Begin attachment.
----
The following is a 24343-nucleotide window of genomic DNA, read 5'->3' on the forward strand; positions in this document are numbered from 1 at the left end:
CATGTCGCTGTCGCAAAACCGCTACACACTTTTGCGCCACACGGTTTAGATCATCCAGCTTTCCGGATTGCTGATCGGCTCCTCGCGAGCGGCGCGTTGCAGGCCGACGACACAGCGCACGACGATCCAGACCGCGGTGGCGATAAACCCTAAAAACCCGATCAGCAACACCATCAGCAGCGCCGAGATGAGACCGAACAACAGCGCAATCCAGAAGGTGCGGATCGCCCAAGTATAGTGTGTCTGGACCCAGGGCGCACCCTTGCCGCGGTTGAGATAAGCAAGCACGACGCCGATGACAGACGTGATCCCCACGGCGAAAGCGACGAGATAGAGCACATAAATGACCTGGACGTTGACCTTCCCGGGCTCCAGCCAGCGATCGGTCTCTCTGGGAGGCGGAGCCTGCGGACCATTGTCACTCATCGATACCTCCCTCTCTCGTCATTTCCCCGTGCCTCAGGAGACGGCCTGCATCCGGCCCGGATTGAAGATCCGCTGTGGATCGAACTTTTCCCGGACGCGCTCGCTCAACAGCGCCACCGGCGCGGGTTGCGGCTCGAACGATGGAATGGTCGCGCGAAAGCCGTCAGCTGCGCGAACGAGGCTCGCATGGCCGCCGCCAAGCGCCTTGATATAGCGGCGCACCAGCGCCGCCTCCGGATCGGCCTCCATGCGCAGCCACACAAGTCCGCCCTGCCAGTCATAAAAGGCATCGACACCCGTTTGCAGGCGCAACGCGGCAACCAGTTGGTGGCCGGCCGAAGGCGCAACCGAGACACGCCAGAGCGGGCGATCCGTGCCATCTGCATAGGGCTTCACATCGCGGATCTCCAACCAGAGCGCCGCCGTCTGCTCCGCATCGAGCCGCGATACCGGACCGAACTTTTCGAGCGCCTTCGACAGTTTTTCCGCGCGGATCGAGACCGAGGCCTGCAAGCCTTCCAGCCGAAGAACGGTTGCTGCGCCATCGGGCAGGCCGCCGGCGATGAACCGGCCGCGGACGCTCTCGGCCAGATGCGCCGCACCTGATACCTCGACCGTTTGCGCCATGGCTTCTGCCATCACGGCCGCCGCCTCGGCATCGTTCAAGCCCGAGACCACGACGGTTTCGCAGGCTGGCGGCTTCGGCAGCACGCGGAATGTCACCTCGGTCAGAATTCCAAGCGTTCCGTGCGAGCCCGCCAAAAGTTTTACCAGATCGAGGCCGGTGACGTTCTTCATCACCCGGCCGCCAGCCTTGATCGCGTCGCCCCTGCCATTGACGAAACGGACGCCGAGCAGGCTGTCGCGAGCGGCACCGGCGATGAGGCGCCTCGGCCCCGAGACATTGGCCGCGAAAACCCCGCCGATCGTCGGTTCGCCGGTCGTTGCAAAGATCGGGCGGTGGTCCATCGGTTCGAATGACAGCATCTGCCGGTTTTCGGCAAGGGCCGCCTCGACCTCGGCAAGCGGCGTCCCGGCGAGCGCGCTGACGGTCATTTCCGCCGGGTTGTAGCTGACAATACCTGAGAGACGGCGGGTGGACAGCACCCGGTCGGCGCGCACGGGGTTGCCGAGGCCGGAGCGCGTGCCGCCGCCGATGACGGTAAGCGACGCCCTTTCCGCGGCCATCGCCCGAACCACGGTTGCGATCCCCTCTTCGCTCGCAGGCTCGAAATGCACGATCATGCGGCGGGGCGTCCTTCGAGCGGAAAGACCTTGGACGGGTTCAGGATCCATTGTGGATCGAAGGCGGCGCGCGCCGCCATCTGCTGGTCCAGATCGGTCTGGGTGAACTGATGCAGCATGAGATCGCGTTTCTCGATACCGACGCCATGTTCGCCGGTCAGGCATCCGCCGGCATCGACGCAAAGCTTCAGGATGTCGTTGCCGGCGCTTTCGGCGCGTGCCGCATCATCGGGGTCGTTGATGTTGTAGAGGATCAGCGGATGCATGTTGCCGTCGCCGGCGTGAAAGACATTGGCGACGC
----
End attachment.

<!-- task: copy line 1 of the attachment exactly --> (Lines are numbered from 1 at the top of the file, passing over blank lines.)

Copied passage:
The following is a 24343-nucleotide window of genomic DNA, read 5'->3' on the forward strand; positions in this document are numbered from 1 at the left end: